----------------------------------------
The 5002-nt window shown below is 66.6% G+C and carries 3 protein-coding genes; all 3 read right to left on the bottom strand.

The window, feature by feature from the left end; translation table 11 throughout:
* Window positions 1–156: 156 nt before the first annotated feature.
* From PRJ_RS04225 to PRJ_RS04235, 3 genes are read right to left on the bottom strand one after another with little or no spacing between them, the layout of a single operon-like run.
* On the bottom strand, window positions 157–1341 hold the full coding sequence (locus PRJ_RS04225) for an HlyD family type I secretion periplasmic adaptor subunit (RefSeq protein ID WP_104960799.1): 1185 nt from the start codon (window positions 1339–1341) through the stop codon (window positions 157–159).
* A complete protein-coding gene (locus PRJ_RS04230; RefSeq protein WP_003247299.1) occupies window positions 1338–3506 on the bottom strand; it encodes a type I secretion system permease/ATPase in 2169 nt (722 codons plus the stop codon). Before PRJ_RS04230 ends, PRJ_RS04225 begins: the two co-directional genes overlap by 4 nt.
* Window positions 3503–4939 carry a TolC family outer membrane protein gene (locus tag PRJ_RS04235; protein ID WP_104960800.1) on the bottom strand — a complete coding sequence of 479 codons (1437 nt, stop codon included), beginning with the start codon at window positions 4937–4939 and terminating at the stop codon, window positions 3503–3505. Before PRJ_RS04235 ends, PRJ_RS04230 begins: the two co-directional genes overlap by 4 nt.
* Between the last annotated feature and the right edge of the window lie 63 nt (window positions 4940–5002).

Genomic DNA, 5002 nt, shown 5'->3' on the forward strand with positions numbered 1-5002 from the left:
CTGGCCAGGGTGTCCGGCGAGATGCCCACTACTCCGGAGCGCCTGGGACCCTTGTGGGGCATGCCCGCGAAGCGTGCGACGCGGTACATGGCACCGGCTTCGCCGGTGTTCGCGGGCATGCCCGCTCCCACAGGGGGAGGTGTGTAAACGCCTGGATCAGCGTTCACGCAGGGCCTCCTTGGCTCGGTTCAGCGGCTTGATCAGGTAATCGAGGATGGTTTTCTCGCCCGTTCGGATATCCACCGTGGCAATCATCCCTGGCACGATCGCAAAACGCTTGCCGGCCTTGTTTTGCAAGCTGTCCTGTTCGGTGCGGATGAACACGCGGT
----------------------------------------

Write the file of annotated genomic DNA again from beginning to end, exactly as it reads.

The 5002-nt window shown below is 66.6% G+C and carries 3 protein-coding genes; all 3 read right to left on the bottom strand.

The window, feature by feature from the left end; translation table 11 throughout:
* Window positions 1–156: 156 nt before the first annotated feature.
* From PRJ_RS04225 to PRJ_RS04235, 3 genes are read right to left on the bottom strand one after another with little or no spacing between them, the layout of a single operon-like run.
* On the bottom strand, window positions 157–1341 hold the full coding sequence (locus PRJ_RS04225) for an HlyD family type I secretion periplasmic adaptor subunit (RefSeq protein ID WP_104960799.1): 1185 nt from the start codon (window positions 1339–1341) through the stop codon (window positions 157–159).
* A complete protein-coding gene (locus PRJ_RS04230; RefSeq protein WP_003247299.1) occupies window positions 1338–3506 on the bottom strand; it encodes a type I secretion system permease/ATPase in 2169 nt (722 codons plus the stop codon). Before PRJ_RS04230 ends, PRJ_RS04225 begins: the two co-directional genes overlap by 4 nt.
* Window positions 3503–4939 carry a TolC family outer membrane protein gene (locus tag PRJ_RS04235; protein ID WP_104960800.1) on the bottom strand — a complete coding sequence of 479 codons (1437 nt, stop codon included), beginning with the start codon at window positions 4937–4939 and terminating at the stop codon, window positions 3503–3505. Before PRJ_RS04235 ends, PRJ_RS04230 begins: the two co-directional genes overlap by 4 nt.
* Between the last annotated feature and the right edge of the window lie 63 nt (window positions 4940–5002).

Genomic DNA, 5002 nt, shown 5'->3' on the forward strand with positions numbered 1-5002 from the left:
CTGGCCAGGGTGTCCGGCGAGATGCCCACTACTCCGGAGCGCCTGGGACCCTTGTGGGGCATGCCCGCGAAGCGTGCGACGCGGTACATGGCACCGGCTTCGCCGGTGTTCGCGGGCATGCCCGCTCCCACAGGGGGAGGTGTGTAAACGCCTGGATCAGCGTTCACGCAGGGCCTCCTTGGCTCGGTTCAGCGGCTTGATCAGGTAATCGAGGATGGTTTTCTCGCCCGTTCGGATATCCACCGTGGCAATCATCCCTGGCACGATCGCAAAACGCTTGCCGGCCTTGTTTTGCAAGCTGTCCTGTTCGGTGCGGATGAACACGCGGT